Mozilla Firefox Quantum browser launched for Android and iOS

Using the Private Window in Firefox and the Incognito Mode in Chrome we loaded up htxt.africa and timed how long it took.

To celebrate the launch of Firefox Quantum, Mozilla is offering ferry service for three days in New York City. Mozilla says that it wants to make Firefox the fastest browser on the planet for PCs and mobile devices, and it says that improvements are still on the way for the rest of 2017.

Google Chrome is the king in the browsers war but the Mozilla Firefox also has dazzling users.

With all the good news and announcements, Mozilla is launching a new Firefox campaign. Additionally, Google will also become the new default search provider in the United States and Canada.

Mozilla on Tuesday, November 14 (November 15, Manila time) released Firefox 57, the latest version of the Firefox browser which they have also dubbed Firefox Quantum.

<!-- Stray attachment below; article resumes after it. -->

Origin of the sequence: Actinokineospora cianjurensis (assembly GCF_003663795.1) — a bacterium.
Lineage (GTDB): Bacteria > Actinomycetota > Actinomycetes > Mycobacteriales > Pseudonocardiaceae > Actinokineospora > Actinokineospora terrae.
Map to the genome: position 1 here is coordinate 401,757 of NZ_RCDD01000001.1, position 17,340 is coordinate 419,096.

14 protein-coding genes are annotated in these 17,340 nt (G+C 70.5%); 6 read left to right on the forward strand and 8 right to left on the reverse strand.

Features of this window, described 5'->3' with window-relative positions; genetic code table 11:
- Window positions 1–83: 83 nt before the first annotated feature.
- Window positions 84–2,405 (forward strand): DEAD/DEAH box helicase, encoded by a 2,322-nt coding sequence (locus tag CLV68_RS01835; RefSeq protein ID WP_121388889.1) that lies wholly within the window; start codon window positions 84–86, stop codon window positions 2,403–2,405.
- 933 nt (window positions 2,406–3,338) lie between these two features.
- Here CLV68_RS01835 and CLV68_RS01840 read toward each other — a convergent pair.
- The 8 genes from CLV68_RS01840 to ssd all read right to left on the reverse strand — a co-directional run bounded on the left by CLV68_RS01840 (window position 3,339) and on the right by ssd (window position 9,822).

"It's by far the biggest update we've had since we launched Firefox 1.0 in 2004, it's just flat out better in every way".

You can read the full Firefox 57 patch notes here. This lower memory footprint is most noticeable when opening multiple tabs (which all of us frequently do), as users won't see a drag on performance or crippling memory and CPU usage that can often cripple Chrome.

Firefox Quantum is Mozilla's big push to regain its market share from Google Chrome. Mozilla believes that the Firefox Quantum will be an attempt to a fresh start.

Quantum

A visual analogue of what the Quantum CSS engine means for the new browser.

The new Firefox deal could boost Google's already massive share of the web-search market.

In total, more than 700 authors contributed to code development, with an additional 80 volunteers also offering a helping hand.

Quantum now comes with a new CSS engine called Quantum CSS or Stylo.

The company says that to create Photon, the brand conducted a research that studied how people browsed the web.

Among the user-oriented features is the integration of Pocket, which Mozilla acquired in February, that lets users save articles and other content to a personal reading list.

It is unknown just how much Mozilla was compensated by Google to make the change, but in its previous contract with Yahoo, it was being paid $375 million per year.

If you'd like to give Firefox Quantum a try, you can download it for free here.


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